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Jim Cramer sounds off on Canopy Growth Corp

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Jim Cramer Canopy Growth Corp What does Canopy Growth Corp need? Jim Cramer will tell you.

The headlines haven’t exactly been friendly over the past few months to cannabis company Canopy Growth Corp (Canopy Growth Corp Stock Quote, Chart, News TSX:WEED), what with the ousting of its CEO and multiple poor showings on quarterly releases.

That’s why the stock needs a good jolt from some positive press, says CNBC’s Jim Cramer, who argues that hiring an exec from the packaged goods industry as CEO would do it.

Jim Cramer: Canopy Growth Corp needs a CEO, but not just any CEO…

“We need a CEO. If we get a packaged goods CEO the stock would go up, if we get someone who’s kind of humdrum then forget about it,” says Cramer, host of CNBC’s Mad Money on Wednesday.

“[Constellation Brands] needs to buy more stock or the company should do a buyback. Something has to happen that’s good,” Cramer says.

Canopy Growth, the industry-leading pot company from Smiths Falls, Ontario, has been searching for a permanent leader since it fired well-known sector spokesperson and co-CEO Bruce Linton back in July. Linton reportedly came under fire from Canopy’s major investor, Constellation Brands, which last year upped its stake in the pot company to 38 per cent. Sources said that the liquor giant had been growing impatient with Canopy’s seemingly elongated path to profitability.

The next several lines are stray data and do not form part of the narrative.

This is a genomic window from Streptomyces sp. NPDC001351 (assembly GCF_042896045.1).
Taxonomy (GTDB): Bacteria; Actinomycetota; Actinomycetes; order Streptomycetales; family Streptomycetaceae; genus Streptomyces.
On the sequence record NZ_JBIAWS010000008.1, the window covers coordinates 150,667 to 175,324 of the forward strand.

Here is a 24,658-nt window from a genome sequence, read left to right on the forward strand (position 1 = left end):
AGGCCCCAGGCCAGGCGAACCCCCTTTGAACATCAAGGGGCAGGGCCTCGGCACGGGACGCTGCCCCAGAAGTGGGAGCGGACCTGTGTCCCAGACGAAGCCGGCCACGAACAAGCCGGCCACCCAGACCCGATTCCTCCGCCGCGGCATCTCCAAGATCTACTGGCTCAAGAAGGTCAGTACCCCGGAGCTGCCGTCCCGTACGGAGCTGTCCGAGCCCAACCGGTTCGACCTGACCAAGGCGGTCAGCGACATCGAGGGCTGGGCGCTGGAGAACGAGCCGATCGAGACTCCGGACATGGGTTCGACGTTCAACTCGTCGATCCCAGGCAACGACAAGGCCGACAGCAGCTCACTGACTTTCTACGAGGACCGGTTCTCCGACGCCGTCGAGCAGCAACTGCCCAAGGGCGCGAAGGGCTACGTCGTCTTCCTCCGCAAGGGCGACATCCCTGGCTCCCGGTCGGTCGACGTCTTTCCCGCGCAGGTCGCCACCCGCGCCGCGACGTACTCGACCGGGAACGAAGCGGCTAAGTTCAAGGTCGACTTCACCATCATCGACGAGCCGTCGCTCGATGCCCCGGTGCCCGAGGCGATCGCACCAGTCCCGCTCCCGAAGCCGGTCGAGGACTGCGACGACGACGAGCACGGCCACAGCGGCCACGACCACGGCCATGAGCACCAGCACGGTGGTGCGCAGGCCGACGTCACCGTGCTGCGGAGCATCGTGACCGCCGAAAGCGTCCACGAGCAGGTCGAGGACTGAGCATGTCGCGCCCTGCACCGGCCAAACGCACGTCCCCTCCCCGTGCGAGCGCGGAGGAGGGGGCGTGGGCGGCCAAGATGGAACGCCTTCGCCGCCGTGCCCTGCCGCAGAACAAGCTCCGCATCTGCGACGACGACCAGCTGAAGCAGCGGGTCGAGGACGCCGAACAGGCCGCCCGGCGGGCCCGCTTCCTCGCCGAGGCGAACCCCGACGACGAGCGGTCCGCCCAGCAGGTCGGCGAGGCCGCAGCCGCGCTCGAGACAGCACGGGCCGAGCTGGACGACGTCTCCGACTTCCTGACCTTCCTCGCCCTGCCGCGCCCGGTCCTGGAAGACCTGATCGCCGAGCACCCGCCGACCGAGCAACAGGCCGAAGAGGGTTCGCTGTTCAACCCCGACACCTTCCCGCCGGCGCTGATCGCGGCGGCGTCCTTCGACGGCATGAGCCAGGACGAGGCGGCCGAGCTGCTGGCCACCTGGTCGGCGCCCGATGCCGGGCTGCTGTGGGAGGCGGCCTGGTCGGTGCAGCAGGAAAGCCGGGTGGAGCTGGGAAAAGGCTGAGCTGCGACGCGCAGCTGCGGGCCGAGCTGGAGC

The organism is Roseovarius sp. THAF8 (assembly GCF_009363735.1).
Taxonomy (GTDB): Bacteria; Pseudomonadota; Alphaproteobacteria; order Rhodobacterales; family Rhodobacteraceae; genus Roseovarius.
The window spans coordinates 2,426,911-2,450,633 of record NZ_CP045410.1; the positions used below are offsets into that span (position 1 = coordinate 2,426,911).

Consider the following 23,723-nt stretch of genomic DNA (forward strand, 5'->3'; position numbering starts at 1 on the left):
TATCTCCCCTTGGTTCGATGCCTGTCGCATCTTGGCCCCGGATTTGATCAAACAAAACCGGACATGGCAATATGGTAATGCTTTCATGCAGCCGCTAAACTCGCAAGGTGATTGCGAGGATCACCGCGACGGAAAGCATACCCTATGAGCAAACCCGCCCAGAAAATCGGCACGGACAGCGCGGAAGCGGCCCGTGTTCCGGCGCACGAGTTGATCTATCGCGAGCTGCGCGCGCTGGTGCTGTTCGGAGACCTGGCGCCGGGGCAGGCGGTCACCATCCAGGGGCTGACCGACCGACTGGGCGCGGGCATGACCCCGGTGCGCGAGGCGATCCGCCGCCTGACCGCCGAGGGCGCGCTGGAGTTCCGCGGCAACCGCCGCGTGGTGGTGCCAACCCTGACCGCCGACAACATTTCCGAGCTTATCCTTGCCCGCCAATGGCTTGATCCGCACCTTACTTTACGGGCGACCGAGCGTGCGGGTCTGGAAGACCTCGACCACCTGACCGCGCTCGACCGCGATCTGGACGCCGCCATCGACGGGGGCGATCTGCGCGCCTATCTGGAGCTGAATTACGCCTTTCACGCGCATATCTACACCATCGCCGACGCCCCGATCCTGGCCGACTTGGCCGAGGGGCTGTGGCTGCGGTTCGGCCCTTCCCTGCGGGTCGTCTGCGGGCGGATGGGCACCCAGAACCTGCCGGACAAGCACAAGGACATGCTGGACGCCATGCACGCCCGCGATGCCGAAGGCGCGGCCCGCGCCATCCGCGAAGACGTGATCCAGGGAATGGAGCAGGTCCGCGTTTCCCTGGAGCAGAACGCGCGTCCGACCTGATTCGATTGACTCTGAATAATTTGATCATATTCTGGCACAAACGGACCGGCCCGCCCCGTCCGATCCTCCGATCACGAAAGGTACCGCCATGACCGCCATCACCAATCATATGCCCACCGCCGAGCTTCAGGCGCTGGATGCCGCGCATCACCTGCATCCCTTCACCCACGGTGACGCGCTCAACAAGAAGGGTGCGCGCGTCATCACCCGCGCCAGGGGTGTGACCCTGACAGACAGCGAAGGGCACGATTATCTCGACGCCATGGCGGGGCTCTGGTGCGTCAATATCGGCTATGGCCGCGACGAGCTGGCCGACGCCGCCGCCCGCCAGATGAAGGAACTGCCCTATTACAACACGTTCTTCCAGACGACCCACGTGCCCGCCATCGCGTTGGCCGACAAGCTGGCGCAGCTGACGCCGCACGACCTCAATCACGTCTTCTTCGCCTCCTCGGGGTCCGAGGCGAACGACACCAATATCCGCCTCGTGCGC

Canopy’s fiscal fourth quarter came in June with better than expected revenue numbers but growing losses, with Linton saying that the company’s pricy expansion efforts were for long-term prosperity. Shortly thereafter, Constellation delivered its own quarterly financials, with CEO Bill Newlands saying in the earnings call that he was disappointed in Canopy’s earnings so far. Linton was fired less than two weeks later.

Canopy’s losses kept coming, however, with the company’s fiscal first delivered in mid-August. There, Canopy reported net revenue of $90.5 million, up from $25.9 million a year prior, but a net loss of $1.28 billion or $3.70 per share, which included a one-time charge of $1.2 billion related to the expiry of warrants held by Constellation Brands.

Last week, Canopy announced that Constellation’s chief financial officer, David Klein, had been appointed as chair of Canopy’s board of directors, while interim CEO Mark Zekulin (who had been co-CEO with Linton) would be staying on until a replacement is found.

“There is no company better positioned to win in the emerging global cannabis market. I look forward to continuing to work with Canopy Growth’s very talented leadership team to position the company for long-term, industry-leading profitable growth,” Klein said in a press release.

Canopy produced another potential piece of good news in early October with the announcement that it had bought a majority stake in sports drinks and nutrition company BioSteel. The 72 per cent stake (for an unnamed price) comes with a path to full ownership and allows Canopy to enter the sports nutrition space “with a strong and growing brand,” according to Zekulin.

Canopy Growth’s share price was up almost five per cent in trading on Thursday while the stock remains down 25 per cent year-to-date. The sector-wide losses have taken Canopy from a high of $70.89 in late April to its current price of $27.31.

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About The Author /

Jayson is a writer, researcher and educator with a PhD in political philosophy from the University of Ottawa. His interests range from bioethics and innovations in the health sciences to governance, social justice and the history of ideas.

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